What Parents and Caregivers Should Know about Protecting Children while Traveling
Since a child is born, their safety, happiness and health are the key concerns of parents and caregivers. The first laugh and the first words sound like beautiful music to the parents’ ears; while the first fall and the first cry cause parents’ anxiety.
As children grow up, their space of activity is gradually expanding, thus increasing their possibility of being hurt. Injury is one of the main reasons for child mortality in the world; and among them, road safety injuries deserve special attention.
All over the world, road traffic injuries are one of the four main causes of death for children under 18 years old: taking away near 186,300 children’s lives each year, especially child pedestrians and child occupants in motor vehicles, who can sustain severe injuries:
Child pedestrians: due to the limitations of children’s body, cognition and social development, they are more vulnerable to injury compared with adults because of not being seen.
Child occupants of motor vehicles: due to the underdevelopment of body and weight, children cannot be as effectively protected by seatbelts alone in the vehicle, which are designed for adults.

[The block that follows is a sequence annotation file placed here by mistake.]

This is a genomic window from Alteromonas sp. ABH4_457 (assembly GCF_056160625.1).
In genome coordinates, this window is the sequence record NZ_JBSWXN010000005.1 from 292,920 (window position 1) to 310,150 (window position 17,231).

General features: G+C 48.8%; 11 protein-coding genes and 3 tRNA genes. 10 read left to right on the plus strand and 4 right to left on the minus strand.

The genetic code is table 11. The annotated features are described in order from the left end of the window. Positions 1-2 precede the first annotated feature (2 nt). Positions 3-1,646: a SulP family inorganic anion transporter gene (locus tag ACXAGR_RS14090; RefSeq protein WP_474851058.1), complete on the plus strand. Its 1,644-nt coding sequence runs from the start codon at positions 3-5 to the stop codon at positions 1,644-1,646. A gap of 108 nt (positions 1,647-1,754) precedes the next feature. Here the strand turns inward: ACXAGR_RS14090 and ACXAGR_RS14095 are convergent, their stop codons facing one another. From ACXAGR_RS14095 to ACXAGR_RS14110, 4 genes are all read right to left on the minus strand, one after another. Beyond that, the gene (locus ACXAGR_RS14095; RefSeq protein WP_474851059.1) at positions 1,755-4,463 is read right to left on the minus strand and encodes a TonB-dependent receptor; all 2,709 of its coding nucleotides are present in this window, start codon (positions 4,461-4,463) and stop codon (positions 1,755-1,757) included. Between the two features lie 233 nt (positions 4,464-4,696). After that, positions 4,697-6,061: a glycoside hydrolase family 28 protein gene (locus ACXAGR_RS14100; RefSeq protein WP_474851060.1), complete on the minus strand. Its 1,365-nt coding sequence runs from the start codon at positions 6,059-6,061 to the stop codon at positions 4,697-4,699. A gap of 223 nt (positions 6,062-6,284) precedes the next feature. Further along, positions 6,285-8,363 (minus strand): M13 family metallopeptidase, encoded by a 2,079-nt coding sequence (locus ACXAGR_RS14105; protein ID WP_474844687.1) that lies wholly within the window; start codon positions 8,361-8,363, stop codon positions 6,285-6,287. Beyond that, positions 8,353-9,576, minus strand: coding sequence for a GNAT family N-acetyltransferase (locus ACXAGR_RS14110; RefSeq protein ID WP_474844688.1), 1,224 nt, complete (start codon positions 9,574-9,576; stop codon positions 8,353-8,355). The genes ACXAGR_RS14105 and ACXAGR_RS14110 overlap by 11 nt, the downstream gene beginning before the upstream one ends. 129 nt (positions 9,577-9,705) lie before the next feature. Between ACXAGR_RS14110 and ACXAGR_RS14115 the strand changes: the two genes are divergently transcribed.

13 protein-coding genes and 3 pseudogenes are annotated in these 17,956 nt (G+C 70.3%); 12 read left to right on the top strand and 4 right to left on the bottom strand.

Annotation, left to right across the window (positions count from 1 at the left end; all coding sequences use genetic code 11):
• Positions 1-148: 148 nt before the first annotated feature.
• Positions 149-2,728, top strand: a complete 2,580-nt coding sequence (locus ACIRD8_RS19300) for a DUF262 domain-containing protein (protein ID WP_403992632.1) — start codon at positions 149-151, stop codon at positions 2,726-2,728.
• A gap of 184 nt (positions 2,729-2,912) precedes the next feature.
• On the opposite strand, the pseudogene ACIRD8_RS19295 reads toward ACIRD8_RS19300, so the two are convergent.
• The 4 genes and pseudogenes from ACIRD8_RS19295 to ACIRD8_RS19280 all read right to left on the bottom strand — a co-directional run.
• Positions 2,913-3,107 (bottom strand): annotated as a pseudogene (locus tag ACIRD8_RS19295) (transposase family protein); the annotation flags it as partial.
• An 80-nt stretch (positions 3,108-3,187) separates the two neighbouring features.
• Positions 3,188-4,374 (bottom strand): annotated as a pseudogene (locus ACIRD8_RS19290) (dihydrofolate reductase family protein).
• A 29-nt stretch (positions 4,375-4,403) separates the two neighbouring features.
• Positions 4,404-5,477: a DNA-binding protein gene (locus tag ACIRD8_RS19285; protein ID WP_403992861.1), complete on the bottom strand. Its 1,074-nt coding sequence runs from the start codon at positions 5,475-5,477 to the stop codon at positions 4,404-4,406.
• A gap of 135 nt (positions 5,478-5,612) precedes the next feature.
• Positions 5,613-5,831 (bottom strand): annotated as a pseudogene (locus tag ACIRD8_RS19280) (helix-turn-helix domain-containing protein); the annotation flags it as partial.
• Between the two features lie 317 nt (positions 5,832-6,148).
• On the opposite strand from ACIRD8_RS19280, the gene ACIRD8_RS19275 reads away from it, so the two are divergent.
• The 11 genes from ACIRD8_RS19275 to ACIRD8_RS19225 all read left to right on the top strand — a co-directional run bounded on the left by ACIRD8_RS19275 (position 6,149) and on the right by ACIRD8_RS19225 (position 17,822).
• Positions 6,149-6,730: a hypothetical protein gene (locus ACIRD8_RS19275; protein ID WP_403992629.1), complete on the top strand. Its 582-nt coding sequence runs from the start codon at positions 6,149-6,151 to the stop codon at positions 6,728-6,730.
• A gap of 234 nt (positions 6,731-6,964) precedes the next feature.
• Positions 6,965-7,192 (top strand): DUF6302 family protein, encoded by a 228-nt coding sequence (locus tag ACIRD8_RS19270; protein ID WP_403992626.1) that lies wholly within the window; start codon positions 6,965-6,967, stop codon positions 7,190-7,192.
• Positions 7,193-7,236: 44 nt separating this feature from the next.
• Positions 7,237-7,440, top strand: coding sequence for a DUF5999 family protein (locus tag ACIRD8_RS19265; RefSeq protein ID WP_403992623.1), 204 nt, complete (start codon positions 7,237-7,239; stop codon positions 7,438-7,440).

“Seeing” and “being seen” are two components of improving child pedestrian safety. Because children are shorter than adults, it is less likely for them to be seen by drivers and easier to suffer from injury.
In addition, children’s range of vision is limited by their height, thus they cannot see the road conditions clearly; besides, their cognition and growth make it difficult for them to tell the direction, distance and speed of cars, thus resulting in possible crashes.
As a child’s guardian, we should pay attention to children’s road behaviors at all times: such as holding their hands tightly when crossing the roads and teaching them about the traffic lights. Furthermore, we should have children wear the clothes made of reflective materials, so as to increase their visibility.
When children can see and can be seen at all times, they are safer.
Data shows that the appropriate use of child restraints could reduce infant and child mortality in traffic crashes by 70% and up to 80%, respectively.
Seatbelts are designed based on the height and body of adults, thus not suitable for children. Child restraints that are designed for the height, weight and age of infants and children at different age groups, can limit physical impact thereby reducing the potential harm in case of crash to a child’s head, neck and waist; child restraints can also prevent occupants from being thrown from the vehicle due to impact force, or suffering from serious injury or even death.
Today is December 2nd, National Road Safety Day. This year’s theme is “details vital to life, travel safely and considerately”. Road safety cannot be ensured by only one department or one agency; it is closely linked to everyone. Attention to details could prevent a crash; and a careless mistake could cause an irretrievable tragedy.
World Health Organization invites every road user to consider how we can change our own behavior to improve road safety for ourselves and others.
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